A survey of doctors’ opinions, with no IRB approval or written consent
A doctor who trained in country A took the licensing examinations in country B because he wished to work in country B.
After the examinations, he carried out a survey (with a very poor response rate) of other doctors who had taken the same national licensing examination. The survey asked four major questions: How representative was the examination relative to the scope of your reading? How fair do you think this method of evaluation is to foreign medical graduates? What would be your most ideal method for evaluation of foreign medical graduates? Why did you immigrate?'
There was no IRB approval for this study and no mention of written informed consent. When asked to clarify ethical issues, the author stated: “No protocol was prewritten, as the question of what and who would constitute an IRB for such a survey on issues relating to foreign medical graduates in the transition was a difficult one to answer. Thus no ethical review was done. However, all participants were adults, of sound mind, and implied consent to have their opinions published.”
The paper has been rejected, but do the editors need to take further action? The risk of harm to the survey participants (all doctors) from this study seems low. Nevertheless, the survey might conceivably have included questions of a personal nature that could have caused distress (eg, reasons for immigration). The licensing board was not informed about the survey. If we report this doctor to the licensing board, it may well affect the author's chances of employment in country B.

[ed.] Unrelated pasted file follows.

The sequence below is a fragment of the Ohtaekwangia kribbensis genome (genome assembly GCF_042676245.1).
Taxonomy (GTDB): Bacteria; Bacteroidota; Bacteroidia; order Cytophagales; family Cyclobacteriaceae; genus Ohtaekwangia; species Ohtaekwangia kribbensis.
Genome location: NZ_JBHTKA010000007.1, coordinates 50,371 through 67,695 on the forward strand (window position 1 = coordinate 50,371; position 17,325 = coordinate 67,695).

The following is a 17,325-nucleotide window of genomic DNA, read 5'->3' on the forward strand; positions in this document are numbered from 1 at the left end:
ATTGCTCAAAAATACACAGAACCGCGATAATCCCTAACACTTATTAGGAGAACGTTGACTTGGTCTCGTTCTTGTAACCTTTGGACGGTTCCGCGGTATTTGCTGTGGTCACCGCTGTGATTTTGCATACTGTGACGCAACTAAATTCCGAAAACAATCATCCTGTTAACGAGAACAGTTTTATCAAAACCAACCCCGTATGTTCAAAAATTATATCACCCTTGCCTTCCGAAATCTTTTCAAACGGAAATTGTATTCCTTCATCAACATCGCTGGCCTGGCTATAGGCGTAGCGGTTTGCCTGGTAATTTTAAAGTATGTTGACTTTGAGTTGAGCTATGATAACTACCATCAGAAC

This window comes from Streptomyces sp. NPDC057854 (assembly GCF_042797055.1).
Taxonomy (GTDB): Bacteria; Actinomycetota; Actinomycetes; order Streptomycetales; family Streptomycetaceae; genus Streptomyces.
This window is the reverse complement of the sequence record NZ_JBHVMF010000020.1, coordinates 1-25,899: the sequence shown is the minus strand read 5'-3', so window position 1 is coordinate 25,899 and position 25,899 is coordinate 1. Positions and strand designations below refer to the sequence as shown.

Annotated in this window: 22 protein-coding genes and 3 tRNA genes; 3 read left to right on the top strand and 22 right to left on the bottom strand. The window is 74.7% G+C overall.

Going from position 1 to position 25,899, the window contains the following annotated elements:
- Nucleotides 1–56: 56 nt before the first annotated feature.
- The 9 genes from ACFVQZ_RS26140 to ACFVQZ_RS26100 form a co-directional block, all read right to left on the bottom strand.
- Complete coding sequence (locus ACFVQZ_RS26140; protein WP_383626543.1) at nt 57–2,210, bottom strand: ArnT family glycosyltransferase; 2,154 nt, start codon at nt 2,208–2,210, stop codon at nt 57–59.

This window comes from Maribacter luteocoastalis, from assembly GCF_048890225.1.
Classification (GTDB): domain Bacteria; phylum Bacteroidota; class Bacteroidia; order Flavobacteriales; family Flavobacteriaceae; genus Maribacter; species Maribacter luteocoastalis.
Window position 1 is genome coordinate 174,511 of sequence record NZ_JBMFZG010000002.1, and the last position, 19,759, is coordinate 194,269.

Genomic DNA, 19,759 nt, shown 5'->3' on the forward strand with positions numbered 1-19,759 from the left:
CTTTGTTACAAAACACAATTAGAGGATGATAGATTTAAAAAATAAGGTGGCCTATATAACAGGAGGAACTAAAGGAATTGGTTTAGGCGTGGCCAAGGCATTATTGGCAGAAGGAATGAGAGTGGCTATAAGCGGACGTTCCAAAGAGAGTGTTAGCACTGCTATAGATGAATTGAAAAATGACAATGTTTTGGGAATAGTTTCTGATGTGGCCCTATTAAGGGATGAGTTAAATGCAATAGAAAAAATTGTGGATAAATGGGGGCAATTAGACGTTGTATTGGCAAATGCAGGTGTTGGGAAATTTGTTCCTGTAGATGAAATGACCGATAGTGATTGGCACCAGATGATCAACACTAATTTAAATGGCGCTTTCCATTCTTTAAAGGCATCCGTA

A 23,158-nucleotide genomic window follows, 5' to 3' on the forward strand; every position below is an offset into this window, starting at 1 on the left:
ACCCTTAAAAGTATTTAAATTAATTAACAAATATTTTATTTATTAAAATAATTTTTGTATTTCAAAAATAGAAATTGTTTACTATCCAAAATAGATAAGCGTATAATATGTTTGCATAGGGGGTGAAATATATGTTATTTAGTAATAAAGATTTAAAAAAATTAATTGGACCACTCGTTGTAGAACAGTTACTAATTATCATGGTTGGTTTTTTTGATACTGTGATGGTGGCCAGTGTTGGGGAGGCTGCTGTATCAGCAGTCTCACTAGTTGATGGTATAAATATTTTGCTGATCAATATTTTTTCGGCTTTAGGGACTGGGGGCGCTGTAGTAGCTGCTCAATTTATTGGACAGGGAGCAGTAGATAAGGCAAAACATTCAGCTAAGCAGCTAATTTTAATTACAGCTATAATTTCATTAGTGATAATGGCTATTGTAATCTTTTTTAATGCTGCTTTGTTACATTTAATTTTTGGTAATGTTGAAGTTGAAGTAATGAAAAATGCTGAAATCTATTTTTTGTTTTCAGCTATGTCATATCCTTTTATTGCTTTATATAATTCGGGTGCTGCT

As the subjects were not patients, some argued that it is not necessary to have ethics approval although others believed that ethics approval should always be sought for any study on human subjects. As the study involved a survey, all agreed that written consent was not required as the subjects could not be identified. However, the general view was that the author should have at least contacted the licensing board to ask permission to carry out the survey. The advice from the Forum was to write a strong letter to the author explaining the ethics involved in carrying out any research and suggesting that he should have contacted the licensing board before carrying out the survey.
As recommended by COPE, the editor wrote a stern letter to the author. In reply, the author thanked the editor and also noted that he himself was confused as to which institution should have been approached ahead of the study. The editor considers the case now closed.